Like the slow, steady pealing of a church bell announcing the death of a parishioner, the massive steel blast doors reverberated with each new explosion. Some of the more nervous officers and soldiers still at their stations jumped each time a new eruption shook the doors that separated them from the vicious combat on the other side. When the sound of one particularly violent detonation rippled through the launch-control center, even the steadiest of them dropped all pretenses of the calm demeanor that was a hallmark of the elite Russian Strategic Rocket Force. Comrades who had shared and endured so many hardships on the fringes of Siberia exchanged nervous glances. Now, with the rattle of small-arms fire growing closer and the acrid smell of cordite seeping into the room that controlled the ICBM fields of their regiment, one by one the mutinous soldiers turned to stare at the console where their commander should have been.
Unlike them, he was not at his assigned place of duty. His seat was vacant, as it had been since the first report that commandos, loyal to the government in Moscow, had managed to break into the subterranean complex where the control center was located. Nor was the deputy commander present. Knowing that he would never be able to idly stand by in the stilling confines of the control center and passively wait for the end. the deputy had abandoned his post to personally direct the defense of the complex. Nothing had been heard of him after the large blast door had been shut behind him. Only the growing sounds of fighting suggested that those mutineers tasked to defend the control center were losing ground.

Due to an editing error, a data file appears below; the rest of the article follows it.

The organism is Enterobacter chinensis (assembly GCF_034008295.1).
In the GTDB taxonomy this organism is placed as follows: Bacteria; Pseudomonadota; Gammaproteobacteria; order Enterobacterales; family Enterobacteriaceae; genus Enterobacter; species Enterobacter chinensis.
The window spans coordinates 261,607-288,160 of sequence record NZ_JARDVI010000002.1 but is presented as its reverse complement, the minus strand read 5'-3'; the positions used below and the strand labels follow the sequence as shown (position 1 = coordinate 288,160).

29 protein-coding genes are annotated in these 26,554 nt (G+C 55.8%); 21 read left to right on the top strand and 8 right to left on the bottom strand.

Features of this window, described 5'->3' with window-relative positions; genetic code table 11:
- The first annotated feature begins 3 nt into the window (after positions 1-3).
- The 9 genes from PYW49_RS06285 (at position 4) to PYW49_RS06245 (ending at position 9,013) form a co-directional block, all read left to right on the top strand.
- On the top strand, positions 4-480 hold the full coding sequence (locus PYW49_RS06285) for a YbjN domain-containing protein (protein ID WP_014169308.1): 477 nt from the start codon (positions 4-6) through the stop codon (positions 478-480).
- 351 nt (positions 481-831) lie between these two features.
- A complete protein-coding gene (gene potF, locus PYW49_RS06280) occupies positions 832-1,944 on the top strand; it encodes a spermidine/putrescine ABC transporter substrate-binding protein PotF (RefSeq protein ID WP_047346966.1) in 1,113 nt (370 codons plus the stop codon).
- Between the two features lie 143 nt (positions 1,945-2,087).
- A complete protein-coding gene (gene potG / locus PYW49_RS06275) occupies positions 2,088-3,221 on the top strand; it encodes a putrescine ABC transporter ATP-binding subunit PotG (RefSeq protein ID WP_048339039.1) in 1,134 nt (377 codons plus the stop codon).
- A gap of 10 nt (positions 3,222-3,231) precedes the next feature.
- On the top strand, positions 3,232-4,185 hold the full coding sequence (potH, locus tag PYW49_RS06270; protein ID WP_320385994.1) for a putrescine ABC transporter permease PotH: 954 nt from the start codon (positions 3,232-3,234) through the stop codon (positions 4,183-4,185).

It wasn't until the roar of battle was replaced by the sound of hushed voices just outside the blast door that the next-senior officer, a major, rose from his seat. Slowly, almost haltingly, the major made his way to the rear of the room, where the commander of the regiment sat alone in his office. Following protocol, the major knocked on the door before pushing it open and slipping into the darkened room. His colonel, who had led them into open revolt to protest the abysmal living conditions his men were forced to live under, was bent over his desk, holding his head in his hands. "Sir," the major announced, "it is time. I need the codes in order to—"
"To do what?" the colonel bellowed as his hands fell away and he glared up at the major. "Murder our fellow countrymen?"
Undaunted by this rebuke and spurred on by the ominous activities just outside the blast door, where he suspected the commandos were laying charges to blow it open, the major did not back down. Instead, he cleared his throat as he prepared to press for the codes the men waiting in the control room would need to launch their missiles.
The colonel, however, did not give him a chance. His blurry eyes, framed by a puffy, white unshaven face, was contorted by anger. "Or perhaps," the colonel sneered, "we should launch our missiles at the Americans and let them rain death and destruction down on our people for us."